The question I get asked all the time is this: “Do you really eat all that food?”
Yes, I do. I may not eat all of it, but I do sample most of the stuff I post on social media.
To which is always this follow-up question: “So where do you put it all?”
The food goes in my stomach, as with everyone else. I surf, run, hike, swim and find any way to burn off whatever I consume. But I don’t have some magical metabolism or tapeworm — though I’ve often wished for both.
And get this: I juice. But the last time I posted a photo of that — on Instagram, maybe — I got booed.
Here’s the thing: we are not who we project to be on social media. At least we’re not ENTIRELY that person. Yes, I eat a lot of donuts and hike with my dogs. But I also work — some people don’t believe that — and spend a lot of time at home, reading a book or cooking pasta. I just don’t post all of that on social media.
A lot of people have harnessed the power of social media to create altered version of themselves online. These are often cooler versions, too. They’re foodies or wine connoisseurs or fashionistas or social media experts or — this always kills me — successful writers. I see people ask them questions about their supposed fields of expertise and wonder who’s telling the truth anymore.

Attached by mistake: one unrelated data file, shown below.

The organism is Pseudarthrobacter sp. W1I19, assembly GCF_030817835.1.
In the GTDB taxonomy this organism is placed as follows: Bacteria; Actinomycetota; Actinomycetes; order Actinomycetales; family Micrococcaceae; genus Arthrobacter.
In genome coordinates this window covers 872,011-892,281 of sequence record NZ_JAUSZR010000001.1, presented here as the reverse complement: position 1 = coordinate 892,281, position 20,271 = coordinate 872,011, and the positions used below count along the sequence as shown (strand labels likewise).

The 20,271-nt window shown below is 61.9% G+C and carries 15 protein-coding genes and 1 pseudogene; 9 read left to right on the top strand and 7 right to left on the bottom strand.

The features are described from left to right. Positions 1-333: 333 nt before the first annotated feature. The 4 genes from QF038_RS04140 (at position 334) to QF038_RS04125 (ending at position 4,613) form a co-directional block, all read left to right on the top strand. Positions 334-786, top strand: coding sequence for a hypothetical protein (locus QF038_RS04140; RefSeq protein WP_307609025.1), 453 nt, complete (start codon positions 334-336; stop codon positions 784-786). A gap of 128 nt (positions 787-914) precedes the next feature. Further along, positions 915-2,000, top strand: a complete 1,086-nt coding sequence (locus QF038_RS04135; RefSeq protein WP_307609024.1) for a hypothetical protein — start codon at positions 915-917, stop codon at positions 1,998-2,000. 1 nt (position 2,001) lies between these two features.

It’s easy to create a personal brand on social media. I’ve done that. I bill myself as someone who lives, plays and eats in Hawaii, who writes for a living and who, on most mornings, hits the surf. These things are all true. But I don’t necessarily share the other things going in my life. I rarely post links to stories I’ve written or discuss the current books — yes, plural — I’m reading. Not that I’m embarrassed or strategically leaving that out. I just don’t think it’s relevant. And honestly, I don’t think people care all that much about the mundane things we do.
It’s interesting. I’ve always thought you create a personal brand by the work you do, not the work you profess to do on social media. But I guess times have changed.
I’m going to juice now.